History (4): chronosport inhouse movement

Published on September 15, 2019 at 9:30 AM

Invicta was founded in 1837 by Raphael Picard in La Chaux-de-Fonds. His sons led the company at the end of the nineteenth century under the name Les Fils de R. Picard (the sons of R. Picard). It was a production that made its own movements in Delémont and Le Locle, and at the beginning of the twentieth century one of the company's most famous caliber was a minute repeater.

 

It seems that other companies such as Omega and Lemania made use of this caliber. Eventually the name of the caliber was then used for the company itself.

 

The Invicta Chronomontre was patented by Henri Jacot-Guyot, watchmaker from Neuchâtel, on 24 March 1932. It is a rectangular watch with a crown and a single pusher that is in fact a lever.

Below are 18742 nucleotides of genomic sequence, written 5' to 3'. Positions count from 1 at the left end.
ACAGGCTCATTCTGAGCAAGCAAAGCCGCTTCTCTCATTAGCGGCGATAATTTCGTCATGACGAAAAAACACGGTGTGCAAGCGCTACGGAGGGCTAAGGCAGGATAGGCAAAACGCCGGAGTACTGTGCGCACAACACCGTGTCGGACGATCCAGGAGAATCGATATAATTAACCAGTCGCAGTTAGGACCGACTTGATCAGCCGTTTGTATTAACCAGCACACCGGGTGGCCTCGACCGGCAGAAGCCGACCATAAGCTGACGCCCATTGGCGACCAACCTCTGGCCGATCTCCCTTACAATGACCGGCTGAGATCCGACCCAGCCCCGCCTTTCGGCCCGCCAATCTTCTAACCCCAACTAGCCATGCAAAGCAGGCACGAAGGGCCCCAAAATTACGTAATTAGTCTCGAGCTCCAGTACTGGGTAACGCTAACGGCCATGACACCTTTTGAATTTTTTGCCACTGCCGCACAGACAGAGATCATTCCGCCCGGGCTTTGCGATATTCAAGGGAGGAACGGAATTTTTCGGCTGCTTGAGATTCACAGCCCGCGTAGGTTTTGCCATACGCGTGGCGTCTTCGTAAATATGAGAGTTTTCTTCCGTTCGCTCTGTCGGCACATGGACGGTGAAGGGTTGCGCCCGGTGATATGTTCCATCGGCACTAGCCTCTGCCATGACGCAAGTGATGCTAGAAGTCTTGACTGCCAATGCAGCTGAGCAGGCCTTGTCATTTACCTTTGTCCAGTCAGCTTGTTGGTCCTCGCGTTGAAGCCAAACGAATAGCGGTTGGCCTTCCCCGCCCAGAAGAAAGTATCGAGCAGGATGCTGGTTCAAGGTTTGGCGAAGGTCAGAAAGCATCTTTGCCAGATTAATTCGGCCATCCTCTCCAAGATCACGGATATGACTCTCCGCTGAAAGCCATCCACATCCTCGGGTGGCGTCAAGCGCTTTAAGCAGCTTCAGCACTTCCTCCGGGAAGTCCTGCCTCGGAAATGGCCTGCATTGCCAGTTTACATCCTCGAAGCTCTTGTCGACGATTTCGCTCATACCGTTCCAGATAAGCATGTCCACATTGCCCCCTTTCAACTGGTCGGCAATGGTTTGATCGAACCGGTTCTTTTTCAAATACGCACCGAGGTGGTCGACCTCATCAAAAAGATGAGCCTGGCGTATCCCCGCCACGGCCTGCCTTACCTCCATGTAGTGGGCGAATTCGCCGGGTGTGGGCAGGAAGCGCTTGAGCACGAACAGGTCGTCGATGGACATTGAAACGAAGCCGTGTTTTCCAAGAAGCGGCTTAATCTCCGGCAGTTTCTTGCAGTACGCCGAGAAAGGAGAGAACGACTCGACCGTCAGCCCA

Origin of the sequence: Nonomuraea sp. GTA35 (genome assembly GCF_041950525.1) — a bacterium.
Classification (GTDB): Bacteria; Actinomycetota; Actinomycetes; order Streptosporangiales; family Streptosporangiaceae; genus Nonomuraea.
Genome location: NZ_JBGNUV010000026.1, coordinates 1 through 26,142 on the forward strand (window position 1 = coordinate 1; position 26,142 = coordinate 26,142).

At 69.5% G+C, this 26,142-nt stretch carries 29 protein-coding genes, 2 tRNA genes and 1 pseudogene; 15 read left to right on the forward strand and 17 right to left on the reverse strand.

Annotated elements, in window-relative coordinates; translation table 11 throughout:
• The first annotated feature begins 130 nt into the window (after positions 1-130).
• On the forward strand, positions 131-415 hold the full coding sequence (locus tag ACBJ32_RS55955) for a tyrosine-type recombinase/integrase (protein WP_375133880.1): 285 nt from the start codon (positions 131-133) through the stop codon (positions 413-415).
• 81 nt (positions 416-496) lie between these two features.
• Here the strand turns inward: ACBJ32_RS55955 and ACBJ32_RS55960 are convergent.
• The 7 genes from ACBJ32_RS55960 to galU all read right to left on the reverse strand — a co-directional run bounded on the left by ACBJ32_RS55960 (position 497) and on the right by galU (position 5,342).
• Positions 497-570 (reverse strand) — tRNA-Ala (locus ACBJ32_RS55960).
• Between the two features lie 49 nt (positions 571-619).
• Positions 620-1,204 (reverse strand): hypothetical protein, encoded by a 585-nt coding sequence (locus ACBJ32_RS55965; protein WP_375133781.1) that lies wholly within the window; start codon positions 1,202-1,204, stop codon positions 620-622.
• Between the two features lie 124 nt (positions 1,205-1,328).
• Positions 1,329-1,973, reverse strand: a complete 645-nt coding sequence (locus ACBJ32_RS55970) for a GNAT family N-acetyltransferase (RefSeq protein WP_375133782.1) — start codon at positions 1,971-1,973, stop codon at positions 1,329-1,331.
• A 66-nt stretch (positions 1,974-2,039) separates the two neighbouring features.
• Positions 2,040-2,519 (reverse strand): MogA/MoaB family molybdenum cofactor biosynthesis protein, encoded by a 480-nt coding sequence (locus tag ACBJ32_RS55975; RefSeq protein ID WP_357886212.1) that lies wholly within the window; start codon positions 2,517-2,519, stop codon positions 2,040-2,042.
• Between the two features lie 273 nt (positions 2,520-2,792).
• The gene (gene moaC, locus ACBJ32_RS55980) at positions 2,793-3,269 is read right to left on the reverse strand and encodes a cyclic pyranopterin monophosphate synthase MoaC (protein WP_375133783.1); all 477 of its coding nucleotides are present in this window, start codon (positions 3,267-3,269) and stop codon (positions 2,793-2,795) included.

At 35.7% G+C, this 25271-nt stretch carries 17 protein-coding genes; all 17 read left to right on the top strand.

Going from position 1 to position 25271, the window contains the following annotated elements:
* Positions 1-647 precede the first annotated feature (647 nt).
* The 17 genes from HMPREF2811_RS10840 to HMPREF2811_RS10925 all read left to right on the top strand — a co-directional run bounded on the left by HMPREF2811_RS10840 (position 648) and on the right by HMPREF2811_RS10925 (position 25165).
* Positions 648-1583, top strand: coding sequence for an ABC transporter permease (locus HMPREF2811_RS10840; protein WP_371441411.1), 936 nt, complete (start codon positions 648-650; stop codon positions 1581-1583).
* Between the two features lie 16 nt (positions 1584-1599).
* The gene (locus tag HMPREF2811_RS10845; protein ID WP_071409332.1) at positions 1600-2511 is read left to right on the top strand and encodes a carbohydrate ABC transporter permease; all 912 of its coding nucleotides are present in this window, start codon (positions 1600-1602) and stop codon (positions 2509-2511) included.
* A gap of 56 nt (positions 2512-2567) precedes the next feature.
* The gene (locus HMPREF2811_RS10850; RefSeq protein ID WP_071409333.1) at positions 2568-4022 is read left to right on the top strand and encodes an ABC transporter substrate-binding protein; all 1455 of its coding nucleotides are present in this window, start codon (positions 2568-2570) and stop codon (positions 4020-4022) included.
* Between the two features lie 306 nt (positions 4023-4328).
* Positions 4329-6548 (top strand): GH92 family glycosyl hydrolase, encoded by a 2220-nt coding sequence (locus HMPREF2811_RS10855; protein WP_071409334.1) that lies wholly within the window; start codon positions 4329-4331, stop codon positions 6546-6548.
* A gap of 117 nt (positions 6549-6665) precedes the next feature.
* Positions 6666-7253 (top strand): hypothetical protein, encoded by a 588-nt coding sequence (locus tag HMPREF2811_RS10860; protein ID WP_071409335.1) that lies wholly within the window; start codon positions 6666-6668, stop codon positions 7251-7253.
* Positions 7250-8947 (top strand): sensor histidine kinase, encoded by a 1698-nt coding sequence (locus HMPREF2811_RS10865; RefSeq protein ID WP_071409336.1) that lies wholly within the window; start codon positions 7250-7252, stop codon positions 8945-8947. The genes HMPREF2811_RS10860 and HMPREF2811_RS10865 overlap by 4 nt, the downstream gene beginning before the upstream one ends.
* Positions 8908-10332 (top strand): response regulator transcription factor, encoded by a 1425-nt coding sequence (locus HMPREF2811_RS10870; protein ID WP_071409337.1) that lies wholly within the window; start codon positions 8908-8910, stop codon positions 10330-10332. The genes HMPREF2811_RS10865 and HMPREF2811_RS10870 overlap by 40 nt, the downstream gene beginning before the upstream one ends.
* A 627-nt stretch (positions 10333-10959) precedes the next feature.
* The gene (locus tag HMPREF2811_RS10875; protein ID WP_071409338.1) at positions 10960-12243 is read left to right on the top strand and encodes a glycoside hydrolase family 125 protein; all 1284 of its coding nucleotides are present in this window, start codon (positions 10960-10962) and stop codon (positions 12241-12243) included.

Although the watch was called "Chronomontre" when it was presented at the Basel fair in 1933, the name on the dial was "Chrono-Sport". Here the 2 known versions:

There are 2 counters on the dial: on 6 it is a 30 min counter and on 12 the counter has 2 functions. In a small window there is a disc that rotates when the chronograph starts. It is a one-minute counter. But there is also a hand that works with the disc, but not with the same speed: it makes a full turn (counterclockwise) in 10 seconds and can therefore indicate 1/5 of a second. The caliber is a rectangular 8.5 / 12 lignes with the chronograph mechanism under the dial.

 

This watch is hard to find. According to Gisbert L. Brunner, only 50 samples were made. It could be a bit more because some samples were made with spare parts in the 1980s.


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